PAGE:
Others thought the private equity firm partnership was a smart move that could help Richelieu later down the road with bigger M&A deals, bringing Bain’s networks and experience to big-dealmaking that was in Sundial’s future.
While we have been presented several opportunities to be acquired by multinational corporations, we are most excited that our collaboration with Bain Capital fulfills our commitment to remain an independent family-owned and operated company with a purpose-driven business model that puts community at our core,” Richelieu said at the time in a press release. “Our consumers have always been partners with us, and now they can continue to walk with us on this journey.”
Ryan Cotton, a managing director at Bain, credited Richelieu and his family with building a business and community “centered on the idea of the New General Market, (consumers influenced by the ‘millennial mindset’) an idea that is very well aligned with where we as consumers and as a country are headed. We could not be more excited to partner with Sundial Brands to continue to enhance this differentiated approach to innovation, social entrepreneurship and community engagement,” Cotton said.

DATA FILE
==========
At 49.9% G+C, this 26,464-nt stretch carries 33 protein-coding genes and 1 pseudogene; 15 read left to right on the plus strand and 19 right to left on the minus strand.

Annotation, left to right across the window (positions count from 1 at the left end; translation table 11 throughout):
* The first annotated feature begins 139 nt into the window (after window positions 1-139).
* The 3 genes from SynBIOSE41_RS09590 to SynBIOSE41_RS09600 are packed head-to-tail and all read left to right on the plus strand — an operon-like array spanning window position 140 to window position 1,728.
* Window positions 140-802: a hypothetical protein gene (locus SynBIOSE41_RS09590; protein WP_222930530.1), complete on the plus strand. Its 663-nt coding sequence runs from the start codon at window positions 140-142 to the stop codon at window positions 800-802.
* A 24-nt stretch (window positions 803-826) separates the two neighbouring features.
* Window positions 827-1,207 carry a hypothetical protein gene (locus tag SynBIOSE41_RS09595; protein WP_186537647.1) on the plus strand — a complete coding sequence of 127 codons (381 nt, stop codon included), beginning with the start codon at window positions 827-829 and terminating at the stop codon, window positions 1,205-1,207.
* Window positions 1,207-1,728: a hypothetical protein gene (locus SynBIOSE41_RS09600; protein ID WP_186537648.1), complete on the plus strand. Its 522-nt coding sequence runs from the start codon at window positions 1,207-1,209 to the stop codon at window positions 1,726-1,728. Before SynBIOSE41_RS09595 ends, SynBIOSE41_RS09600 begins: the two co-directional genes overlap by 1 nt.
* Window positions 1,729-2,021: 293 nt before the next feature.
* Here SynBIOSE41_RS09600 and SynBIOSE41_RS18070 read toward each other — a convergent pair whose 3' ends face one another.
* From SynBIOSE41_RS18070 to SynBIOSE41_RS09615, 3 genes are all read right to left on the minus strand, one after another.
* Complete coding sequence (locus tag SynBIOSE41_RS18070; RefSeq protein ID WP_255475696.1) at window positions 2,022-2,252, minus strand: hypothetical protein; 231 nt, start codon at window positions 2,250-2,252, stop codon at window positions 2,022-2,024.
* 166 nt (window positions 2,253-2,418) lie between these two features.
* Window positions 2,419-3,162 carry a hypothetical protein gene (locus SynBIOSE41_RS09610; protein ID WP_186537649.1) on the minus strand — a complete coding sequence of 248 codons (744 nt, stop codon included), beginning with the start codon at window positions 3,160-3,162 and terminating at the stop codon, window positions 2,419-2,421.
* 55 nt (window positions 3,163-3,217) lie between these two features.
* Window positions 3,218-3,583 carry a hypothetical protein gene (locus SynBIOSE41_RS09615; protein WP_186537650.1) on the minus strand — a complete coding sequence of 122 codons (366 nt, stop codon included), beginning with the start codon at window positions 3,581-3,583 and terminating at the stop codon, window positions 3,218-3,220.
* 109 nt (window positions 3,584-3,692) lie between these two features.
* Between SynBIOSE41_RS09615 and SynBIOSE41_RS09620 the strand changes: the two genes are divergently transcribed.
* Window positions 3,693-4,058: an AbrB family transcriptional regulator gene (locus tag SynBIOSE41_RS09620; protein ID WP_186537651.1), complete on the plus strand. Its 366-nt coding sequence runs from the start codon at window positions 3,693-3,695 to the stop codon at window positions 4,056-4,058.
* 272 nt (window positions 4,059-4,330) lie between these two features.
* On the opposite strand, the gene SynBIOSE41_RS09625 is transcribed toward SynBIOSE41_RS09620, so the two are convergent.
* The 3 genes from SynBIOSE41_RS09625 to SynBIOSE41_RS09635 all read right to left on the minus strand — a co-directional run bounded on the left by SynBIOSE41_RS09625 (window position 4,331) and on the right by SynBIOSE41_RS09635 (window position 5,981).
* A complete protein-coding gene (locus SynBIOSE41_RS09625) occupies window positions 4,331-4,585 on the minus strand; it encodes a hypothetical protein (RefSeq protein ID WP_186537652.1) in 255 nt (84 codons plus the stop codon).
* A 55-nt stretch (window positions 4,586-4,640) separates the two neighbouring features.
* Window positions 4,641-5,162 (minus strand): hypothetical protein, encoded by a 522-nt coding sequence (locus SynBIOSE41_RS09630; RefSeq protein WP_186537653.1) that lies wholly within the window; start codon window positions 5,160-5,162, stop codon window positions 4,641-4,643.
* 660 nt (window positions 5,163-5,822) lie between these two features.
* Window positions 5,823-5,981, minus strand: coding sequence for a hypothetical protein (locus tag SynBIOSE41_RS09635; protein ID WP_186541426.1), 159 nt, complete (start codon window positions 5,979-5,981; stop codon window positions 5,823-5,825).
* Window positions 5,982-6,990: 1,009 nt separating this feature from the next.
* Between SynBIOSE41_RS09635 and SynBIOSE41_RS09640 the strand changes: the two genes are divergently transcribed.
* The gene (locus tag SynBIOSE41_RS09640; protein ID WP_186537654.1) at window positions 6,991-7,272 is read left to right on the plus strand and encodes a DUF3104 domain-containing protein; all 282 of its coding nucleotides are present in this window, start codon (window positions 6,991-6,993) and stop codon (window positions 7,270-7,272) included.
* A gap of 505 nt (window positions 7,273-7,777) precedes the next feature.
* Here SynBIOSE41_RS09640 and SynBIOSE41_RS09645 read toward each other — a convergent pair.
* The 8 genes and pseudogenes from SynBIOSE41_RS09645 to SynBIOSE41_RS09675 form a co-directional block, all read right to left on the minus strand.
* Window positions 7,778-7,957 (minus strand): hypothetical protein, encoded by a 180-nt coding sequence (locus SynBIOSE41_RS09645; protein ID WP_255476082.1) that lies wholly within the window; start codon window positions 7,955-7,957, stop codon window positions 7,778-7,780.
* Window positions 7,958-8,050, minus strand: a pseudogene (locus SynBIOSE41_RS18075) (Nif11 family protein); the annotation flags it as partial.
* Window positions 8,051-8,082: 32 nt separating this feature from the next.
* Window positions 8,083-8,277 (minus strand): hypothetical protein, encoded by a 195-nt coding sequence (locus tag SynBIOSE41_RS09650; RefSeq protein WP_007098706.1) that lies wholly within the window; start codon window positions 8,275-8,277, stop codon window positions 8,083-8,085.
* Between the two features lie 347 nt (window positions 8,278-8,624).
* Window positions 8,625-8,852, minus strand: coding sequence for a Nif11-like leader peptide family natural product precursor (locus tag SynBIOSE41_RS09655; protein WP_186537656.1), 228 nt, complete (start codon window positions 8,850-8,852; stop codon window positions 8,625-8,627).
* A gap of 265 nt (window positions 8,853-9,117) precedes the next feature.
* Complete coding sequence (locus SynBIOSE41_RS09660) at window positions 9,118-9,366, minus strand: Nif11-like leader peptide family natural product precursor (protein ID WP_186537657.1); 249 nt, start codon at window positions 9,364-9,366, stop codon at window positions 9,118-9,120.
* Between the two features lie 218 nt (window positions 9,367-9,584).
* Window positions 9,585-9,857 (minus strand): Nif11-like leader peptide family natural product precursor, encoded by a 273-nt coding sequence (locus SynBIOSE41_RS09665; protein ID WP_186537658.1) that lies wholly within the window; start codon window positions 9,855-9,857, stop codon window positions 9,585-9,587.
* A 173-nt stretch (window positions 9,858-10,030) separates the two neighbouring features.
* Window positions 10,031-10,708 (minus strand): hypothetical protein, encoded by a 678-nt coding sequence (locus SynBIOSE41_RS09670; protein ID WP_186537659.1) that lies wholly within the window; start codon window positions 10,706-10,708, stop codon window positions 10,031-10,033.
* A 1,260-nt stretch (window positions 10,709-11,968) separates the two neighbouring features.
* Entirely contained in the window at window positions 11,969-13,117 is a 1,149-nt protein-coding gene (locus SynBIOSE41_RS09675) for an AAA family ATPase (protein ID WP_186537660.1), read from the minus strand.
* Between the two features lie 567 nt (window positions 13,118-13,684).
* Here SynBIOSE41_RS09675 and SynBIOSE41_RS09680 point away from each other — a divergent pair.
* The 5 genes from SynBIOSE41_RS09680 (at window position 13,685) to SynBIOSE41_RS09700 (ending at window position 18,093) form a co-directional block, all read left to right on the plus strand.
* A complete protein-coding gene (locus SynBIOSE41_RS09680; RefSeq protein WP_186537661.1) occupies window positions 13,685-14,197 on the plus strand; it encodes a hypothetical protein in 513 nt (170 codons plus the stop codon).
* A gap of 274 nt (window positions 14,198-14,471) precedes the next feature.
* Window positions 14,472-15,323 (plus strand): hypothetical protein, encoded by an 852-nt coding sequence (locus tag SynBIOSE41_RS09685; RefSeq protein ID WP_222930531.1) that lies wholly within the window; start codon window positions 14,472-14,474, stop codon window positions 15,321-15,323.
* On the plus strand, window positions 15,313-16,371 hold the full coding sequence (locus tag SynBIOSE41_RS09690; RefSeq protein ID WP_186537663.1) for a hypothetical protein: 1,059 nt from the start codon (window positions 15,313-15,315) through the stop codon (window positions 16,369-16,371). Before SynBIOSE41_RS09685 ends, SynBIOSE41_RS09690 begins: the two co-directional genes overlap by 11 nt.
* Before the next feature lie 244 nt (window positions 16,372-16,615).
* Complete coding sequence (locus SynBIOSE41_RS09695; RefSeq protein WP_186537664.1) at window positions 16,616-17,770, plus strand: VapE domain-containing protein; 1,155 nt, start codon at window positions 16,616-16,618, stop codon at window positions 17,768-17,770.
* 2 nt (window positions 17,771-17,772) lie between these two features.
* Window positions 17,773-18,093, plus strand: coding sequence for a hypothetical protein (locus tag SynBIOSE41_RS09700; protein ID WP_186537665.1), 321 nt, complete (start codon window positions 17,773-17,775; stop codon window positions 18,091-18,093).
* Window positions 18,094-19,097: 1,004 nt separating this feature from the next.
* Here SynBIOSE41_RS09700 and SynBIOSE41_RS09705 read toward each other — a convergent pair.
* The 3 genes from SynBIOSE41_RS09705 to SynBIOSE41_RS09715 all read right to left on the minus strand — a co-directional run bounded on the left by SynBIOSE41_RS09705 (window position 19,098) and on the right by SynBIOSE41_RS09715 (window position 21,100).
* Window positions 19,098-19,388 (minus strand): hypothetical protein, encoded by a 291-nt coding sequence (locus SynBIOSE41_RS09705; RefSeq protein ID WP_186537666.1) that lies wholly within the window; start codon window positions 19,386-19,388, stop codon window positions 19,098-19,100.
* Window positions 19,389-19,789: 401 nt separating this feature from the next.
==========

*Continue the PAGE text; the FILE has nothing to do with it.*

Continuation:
Sundial earned an estimated $200 million in revenue in 2015 — 31 percent more than the previous year, Fast Company reported. The company benefited from the trend in “the explosive rise of multicultural beauty”:
Natural is now becoming the norm. Over the past six years, the natural beauty market has seen double-digit growth; it’s currently worth $33 billion globally, making up 13 percent of the overall beauty market. Sundial has benefited from this trend and the explosive rise of multicultural beauty: A third of the U.S. population, after all, is not white, and this group has historically spent more on beauty products.”
In November 2017, Unilever agreed to acquire Bain Capital-backed Sundial Brands for an undisclosed amount. The deal is expected to close in the first quarter of 2018.
Unilever is a British-Dutch consumer goods company based in London and Rotterdam, Netherlands. Its products include food, beverages, cleaning agents and personal care products. It was the world’s largest consumer goods company as of 2012 revenue, and Europe’s seventh most valuable company.
Worth $176 billion, Unilever has attempted to build a reputation for corporate responsibility: “Unilever is the world’s biggest experiment in corporate do-gooding,” according to an Aug. 31, 2017 headline in The Economist.
Unilever will be acquiring Sundial brands including SheaMoisture, Nubian Heritage, Madam C.J. Walker and nyakio.
“Since its founding in 1991, Sundial has championed inclusive beauty and has served the unmet needs of consumers of color through its robust innovation pipeline, product offerings and purpose-driven business model,” Unilever said in a press release.
Sundial will operate as a standalone unit within Unilever with Richelieu staying on as CEO and executive chairman.